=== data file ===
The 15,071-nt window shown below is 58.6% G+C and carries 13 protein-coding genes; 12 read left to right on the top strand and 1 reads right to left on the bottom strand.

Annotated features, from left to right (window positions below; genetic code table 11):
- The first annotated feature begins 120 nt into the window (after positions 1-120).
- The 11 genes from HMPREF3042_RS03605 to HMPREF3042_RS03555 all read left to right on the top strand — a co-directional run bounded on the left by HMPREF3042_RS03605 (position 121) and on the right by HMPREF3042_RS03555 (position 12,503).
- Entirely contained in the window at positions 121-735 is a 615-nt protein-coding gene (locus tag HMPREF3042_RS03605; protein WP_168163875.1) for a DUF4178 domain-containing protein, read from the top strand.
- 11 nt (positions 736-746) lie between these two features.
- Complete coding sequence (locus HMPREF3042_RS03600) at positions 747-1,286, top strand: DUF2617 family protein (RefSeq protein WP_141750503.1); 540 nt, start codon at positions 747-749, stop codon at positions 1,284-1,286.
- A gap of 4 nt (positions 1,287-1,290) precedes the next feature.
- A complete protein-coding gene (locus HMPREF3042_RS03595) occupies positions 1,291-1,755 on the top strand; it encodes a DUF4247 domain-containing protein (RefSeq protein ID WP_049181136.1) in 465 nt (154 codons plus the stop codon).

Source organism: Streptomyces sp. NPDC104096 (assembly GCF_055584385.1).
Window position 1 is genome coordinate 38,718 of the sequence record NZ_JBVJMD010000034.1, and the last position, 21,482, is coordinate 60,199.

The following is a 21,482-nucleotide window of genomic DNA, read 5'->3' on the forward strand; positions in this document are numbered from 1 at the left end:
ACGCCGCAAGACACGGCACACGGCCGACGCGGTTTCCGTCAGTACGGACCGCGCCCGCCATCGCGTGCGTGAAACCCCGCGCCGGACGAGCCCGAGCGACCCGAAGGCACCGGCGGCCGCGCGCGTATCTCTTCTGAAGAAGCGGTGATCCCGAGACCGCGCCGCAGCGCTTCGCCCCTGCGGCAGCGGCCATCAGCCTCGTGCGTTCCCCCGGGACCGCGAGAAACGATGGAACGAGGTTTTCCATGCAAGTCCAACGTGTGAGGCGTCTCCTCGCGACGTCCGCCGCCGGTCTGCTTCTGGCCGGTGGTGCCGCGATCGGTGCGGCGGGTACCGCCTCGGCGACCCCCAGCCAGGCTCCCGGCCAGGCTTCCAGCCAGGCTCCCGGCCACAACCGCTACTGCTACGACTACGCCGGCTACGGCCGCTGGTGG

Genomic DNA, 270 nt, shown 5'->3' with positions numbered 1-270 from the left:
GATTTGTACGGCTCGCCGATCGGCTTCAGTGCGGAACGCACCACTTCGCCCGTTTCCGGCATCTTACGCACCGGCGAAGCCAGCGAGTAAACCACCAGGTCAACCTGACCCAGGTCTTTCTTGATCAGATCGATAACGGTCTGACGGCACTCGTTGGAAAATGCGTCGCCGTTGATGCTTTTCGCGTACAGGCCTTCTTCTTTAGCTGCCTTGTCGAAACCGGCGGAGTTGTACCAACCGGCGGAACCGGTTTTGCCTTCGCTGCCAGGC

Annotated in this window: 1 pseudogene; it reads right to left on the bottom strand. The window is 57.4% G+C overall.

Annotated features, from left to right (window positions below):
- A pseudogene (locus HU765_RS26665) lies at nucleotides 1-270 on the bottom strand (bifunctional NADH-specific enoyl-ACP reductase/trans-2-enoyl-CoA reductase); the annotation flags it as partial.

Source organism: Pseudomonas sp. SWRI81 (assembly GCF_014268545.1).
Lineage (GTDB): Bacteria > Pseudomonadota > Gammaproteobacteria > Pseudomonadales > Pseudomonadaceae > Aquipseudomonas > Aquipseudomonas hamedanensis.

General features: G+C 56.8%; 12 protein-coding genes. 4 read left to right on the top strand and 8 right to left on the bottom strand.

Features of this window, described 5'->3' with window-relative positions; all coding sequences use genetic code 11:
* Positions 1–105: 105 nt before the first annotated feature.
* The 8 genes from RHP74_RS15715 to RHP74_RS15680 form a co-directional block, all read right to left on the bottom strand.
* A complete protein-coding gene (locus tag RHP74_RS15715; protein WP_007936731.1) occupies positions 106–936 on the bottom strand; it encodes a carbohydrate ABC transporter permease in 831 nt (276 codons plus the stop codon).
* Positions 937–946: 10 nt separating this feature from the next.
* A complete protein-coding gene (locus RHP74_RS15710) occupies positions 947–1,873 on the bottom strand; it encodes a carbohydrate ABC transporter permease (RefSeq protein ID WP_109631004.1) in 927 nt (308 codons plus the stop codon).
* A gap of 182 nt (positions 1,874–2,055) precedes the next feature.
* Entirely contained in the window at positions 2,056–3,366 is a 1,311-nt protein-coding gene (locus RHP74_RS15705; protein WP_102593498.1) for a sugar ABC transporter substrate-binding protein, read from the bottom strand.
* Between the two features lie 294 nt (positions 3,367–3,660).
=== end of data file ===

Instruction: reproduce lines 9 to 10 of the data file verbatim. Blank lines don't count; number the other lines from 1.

- A complete protein-coding gene (locus HMPREF3042_RS03595) occupies positions 1,291-1,755 on the top strand; it encodes a DUF4247 domain-containing protein (RefSeq protein ID WP_049181136.1) in 465 nt (154 codons plus the stop codon).

Source organism: Streptomyces sp. NPDC104096 (assembly GCF_055584385.1).